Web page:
These aren’t generic tips on how to keep up with resolutions or whatever, but rather specific actions and concepts you can use to train and adopt the ‘discipline’ attitude.

1) Make the decision

This is the big one. Make the conscious decision now and don’t give yourself the choice later. Situational factors then become irrelevant. You don’t have to decide whether or not to do it today, you made your decision already, and it’s non-negotiable. It’s actually a very freeing feeling.

2) Schedule the time

Discipline thrives on habit and routine. If you’ve already assigned time, then it’s much harder to put it off or have reasons not to. The time is always there if you want it bad enough. First thing in the morning works best for me, but might not be for you.

3) Define exactly what you’re going to do and when

Same principle as the last point. By writing a plan you won’t faff about working out details and logistics when you should be doing it. You want to make it as clinical as possible to reduce conscious thought around the matter. You just do what you you’ve set for yourself and don’t think about it – that’s discipline.

4) Remember the real goal

Whether written down, as a mantra or whatever, you need to remember your reason for your discipline. I’m not talking a reason in the sense of powerful drive or motivation, but just a reassurance of your original decision to wholly commit.

5) Never miss it twice

This helps hugely with establishing discipline or habit. Missing it once tends not to matter, but twice and it usually falls apart. Be sure that if you miss one then you get right back on it. For some reason human nature seems to think that missing one is an excuse to miss another – and discipline soon goes to pot. That makes no sense. Don’t let it affect you.

6) Accountability

a) To yourself. Track your progress. It makes you much less likely to leave a gap.

b) To someone else. Just telling someone what you’re doing or, even better, do it with them.

7) Cut it down to the bare-bones

Forget SMART goals, advanced planning and everything else. Discipline means you just do it. Of course these principles are all helpful, but don’t let them get in the way. The ‘do-it-no-matter-what’ attitude and the consistency that creates is worth far more.

8) Embrace the lack of motivation

Understand that when motivation fades you’re not necessarily going to enjoy it or even think it’s worth it. Life isn’t a Rocky film of motivational music and constant improvement. Even in the low points of those films there’s a clear motivation in the ascent of the underdog - you may not even have that. In some ways it’s actually easier to keep going when it’s toughest since the battle’s motivation in itself. But what really matters is the discipline to keep going whatever, even when it’s the last thing you want to do, or when it seems to have become meaningless. You have to accept this and relish the opportunity to prove to yourself you can keep going.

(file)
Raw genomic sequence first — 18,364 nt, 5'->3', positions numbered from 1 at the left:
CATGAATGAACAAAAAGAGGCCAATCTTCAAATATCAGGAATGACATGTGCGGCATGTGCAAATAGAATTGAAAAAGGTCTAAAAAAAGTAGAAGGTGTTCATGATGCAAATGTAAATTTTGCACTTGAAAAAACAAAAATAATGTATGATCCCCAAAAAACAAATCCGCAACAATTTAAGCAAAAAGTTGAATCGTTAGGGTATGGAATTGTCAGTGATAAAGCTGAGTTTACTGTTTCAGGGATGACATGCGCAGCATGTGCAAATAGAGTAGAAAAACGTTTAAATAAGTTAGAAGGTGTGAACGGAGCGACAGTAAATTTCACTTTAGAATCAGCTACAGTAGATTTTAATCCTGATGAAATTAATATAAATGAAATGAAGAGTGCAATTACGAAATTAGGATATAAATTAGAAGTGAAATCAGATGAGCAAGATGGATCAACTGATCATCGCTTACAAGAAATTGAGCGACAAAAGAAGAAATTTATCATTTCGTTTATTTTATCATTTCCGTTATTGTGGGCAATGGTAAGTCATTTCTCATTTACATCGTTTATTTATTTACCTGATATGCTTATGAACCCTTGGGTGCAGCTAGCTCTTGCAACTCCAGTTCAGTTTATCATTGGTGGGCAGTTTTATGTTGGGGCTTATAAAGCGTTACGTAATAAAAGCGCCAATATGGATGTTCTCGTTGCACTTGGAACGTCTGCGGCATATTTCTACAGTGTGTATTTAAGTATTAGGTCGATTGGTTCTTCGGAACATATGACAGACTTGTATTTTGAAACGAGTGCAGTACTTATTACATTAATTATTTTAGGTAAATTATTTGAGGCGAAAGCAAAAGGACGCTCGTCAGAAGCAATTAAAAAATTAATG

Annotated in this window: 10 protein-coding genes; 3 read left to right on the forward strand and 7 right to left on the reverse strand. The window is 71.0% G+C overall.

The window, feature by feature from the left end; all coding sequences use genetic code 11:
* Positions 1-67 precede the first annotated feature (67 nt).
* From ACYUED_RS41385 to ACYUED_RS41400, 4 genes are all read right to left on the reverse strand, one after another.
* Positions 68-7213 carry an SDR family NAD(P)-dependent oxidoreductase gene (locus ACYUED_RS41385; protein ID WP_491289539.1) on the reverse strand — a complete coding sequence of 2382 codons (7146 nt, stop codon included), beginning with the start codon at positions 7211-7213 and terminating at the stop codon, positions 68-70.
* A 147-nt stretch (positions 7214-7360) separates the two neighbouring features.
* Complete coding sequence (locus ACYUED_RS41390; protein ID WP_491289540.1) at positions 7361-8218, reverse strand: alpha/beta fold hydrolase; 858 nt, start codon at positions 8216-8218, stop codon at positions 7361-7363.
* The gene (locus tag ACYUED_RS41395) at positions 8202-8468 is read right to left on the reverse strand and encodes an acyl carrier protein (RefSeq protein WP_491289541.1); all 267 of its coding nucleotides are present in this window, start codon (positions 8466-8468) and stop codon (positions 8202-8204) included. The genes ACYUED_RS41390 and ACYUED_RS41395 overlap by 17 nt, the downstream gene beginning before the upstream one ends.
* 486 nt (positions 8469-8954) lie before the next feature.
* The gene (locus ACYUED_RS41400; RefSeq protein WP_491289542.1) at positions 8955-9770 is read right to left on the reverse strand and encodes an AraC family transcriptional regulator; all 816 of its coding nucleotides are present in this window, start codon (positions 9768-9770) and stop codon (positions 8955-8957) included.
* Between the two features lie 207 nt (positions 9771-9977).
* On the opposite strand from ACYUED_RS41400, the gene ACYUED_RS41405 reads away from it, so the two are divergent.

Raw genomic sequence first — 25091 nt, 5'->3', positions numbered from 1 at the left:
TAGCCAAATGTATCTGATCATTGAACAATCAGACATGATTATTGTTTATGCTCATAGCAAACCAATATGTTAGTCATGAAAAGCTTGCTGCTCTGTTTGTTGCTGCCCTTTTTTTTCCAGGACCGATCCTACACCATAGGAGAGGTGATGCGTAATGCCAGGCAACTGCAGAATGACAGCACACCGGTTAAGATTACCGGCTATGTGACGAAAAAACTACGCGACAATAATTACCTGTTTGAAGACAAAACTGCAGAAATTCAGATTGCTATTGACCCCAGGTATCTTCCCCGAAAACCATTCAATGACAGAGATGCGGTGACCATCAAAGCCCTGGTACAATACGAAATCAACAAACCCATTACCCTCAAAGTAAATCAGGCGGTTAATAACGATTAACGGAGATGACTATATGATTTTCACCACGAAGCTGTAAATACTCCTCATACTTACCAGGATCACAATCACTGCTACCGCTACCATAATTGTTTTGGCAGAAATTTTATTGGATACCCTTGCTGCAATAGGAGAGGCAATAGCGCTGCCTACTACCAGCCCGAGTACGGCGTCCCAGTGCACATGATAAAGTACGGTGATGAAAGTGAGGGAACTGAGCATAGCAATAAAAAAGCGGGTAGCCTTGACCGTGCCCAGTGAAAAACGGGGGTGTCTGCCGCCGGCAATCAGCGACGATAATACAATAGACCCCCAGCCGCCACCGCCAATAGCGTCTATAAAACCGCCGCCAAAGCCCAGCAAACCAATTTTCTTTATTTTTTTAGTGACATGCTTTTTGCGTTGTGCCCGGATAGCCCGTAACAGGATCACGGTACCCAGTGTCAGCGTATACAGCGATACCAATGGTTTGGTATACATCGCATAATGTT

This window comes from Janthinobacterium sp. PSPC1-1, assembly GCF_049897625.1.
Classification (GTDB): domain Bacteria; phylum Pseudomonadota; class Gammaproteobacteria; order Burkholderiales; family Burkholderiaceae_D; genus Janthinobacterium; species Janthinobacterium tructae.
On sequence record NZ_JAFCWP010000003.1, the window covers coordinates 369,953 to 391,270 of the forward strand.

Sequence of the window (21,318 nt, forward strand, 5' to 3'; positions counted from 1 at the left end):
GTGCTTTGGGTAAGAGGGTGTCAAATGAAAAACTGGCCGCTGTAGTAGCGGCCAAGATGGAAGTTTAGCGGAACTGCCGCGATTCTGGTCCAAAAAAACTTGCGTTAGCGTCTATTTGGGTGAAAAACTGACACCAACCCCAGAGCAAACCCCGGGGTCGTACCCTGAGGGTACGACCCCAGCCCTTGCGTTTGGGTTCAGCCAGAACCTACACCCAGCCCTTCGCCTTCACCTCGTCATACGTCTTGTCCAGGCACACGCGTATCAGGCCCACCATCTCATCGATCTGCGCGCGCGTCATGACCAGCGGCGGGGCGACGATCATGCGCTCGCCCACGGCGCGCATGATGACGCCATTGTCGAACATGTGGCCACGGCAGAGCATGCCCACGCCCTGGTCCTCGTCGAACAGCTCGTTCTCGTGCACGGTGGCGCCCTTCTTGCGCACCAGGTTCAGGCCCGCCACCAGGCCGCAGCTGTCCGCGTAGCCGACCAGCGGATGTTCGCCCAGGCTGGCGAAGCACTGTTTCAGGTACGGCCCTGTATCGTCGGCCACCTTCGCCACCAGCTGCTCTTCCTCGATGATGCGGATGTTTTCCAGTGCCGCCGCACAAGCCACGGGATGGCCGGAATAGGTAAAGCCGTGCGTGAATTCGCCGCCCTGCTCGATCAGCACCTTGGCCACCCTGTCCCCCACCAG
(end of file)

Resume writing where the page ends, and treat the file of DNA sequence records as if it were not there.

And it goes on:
So basically the message is to use motivation, but don’t rely on it. Adopt an attitude of discipline and unbreakable resolve. View motivation as a welcome visitor.

I have a challenge that, in my opinion, is a pretty good test of whether or not you’re prepared to shift to the ‘discipline’ attitude.

Forget New Near’s – start now. Whatever change you want to make, start it tomorrow and miss out on your last day or so of ‘freedom’. The whole idea of having a big starting day is flawed. If this is something you’re going to commit to then there’s no excuse not to start now.

Do it before the motivation of a ‘New Year’s Resolution’ hits, and prove to yourself you have the discipline and commitment. That’s the attitude that’ll make it happen over time. After all, the whole ‘fresh start’ thing won’t be enough to keep it going in the long term. It has to be ‘you’, not a ‘new you’.

If you have the discipline to start tomorrow (the 30th) then I think you’ve got a pretty good chance. If you can’t, and have to wait till the 1st then it’s pretty certain you won’t stick to it. You certainly don’t want it enough – is it time to re-evaluate your priorities?

Be careful though, the decision to start in a couple of days anyway because ‘you could start today if you wanted to but it doesn’t make any difference so why not just wait for a nice pleasingly-placed day’ is often ‘I don’t have the discipline’ in disguise – that’s kind of the whole point. Be honest with yourself.

This whole idea applies in general and not just for New Year’s. It’s a useful exercise and one I’ve failed at many times. I’m only just starting to learn.



Thinking of committing to running? Look back to this article for more tips and ideas: